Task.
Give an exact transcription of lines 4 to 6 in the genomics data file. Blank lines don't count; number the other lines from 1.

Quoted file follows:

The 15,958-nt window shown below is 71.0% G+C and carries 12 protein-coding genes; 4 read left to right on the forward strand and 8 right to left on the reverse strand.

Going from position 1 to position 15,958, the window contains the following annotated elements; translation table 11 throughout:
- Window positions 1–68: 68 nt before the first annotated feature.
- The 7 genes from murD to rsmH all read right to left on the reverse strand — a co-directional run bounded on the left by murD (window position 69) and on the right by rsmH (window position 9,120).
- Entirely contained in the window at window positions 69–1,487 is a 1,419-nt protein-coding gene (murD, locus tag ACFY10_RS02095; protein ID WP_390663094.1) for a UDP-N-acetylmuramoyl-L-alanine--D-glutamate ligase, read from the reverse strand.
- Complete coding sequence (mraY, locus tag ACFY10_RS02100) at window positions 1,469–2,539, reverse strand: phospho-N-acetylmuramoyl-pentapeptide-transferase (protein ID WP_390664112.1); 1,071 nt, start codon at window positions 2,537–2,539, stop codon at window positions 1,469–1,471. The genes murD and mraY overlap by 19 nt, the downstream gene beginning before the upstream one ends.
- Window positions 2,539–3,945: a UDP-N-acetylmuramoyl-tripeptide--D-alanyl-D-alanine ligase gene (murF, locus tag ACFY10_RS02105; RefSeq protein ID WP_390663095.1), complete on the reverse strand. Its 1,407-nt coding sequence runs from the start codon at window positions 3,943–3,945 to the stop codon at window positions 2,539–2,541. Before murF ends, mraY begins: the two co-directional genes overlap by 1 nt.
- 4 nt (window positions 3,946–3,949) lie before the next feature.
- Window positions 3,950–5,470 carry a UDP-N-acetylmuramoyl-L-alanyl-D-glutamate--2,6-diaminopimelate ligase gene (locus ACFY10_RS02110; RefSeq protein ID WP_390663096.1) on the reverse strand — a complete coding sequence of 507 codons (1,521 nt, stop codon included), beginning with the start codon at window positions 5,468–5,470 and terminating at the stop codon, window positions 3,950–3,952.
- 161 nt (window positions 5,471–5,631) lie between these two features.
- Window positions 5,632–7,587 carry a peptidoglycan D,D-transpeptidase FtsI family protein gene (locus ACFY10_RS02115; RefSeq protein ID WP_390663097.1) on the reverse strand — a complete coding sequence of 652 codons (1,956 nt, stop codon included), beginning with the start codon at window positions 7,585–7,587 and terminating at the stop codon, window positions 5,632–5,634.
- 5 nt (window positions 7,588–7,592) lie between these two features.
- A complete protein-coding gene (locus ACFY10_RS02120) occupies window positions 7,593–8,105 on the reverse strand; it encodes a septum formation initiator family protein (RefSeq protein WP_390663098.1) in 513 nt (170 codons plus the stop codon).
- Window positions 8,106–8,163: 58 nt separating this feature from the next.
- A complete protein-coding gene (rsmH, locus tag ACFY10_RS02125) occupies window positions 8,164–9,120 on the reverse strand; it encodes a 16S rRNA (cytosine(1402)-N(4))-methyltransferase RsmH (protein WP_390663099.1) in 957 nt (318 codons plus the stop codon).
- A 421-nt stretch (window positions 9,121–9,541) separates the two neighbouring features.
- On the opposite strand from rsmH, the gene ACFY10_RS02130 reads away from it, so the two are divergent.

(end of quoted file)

- The 7 genes from murD to rsmH all read right to left on the reverse strand — a co-directional run bounded on the left by murD (window position 69) and on the right by rsmH (window position 9,120).
- Entirely contained in the window at window positions 69–1,487 is a 1,419-nt protein-coding gene (murD, locus tag ACFY10_RS02095; protein ID WP_390663094.1) for a UDP-N-acetylmuramoyl-L-alanine--D-glutamate ligase, read from the reverse strand.
- Complete coding sequence (mraY, locus tag ACFY10_RS02100) at window positions 1,469–2,539, reverse strand: phospho-N-acetylmuramoyl-pentapeptide-transferase (protein ID WP_390664112.1); 1,071 nt, start codon at window positions 2,537–2,539, stop codon at window positions 1,469–1,471. The genes murD and mraY overlap by 19 nt, the downstream gene beginning before the upstream one ends.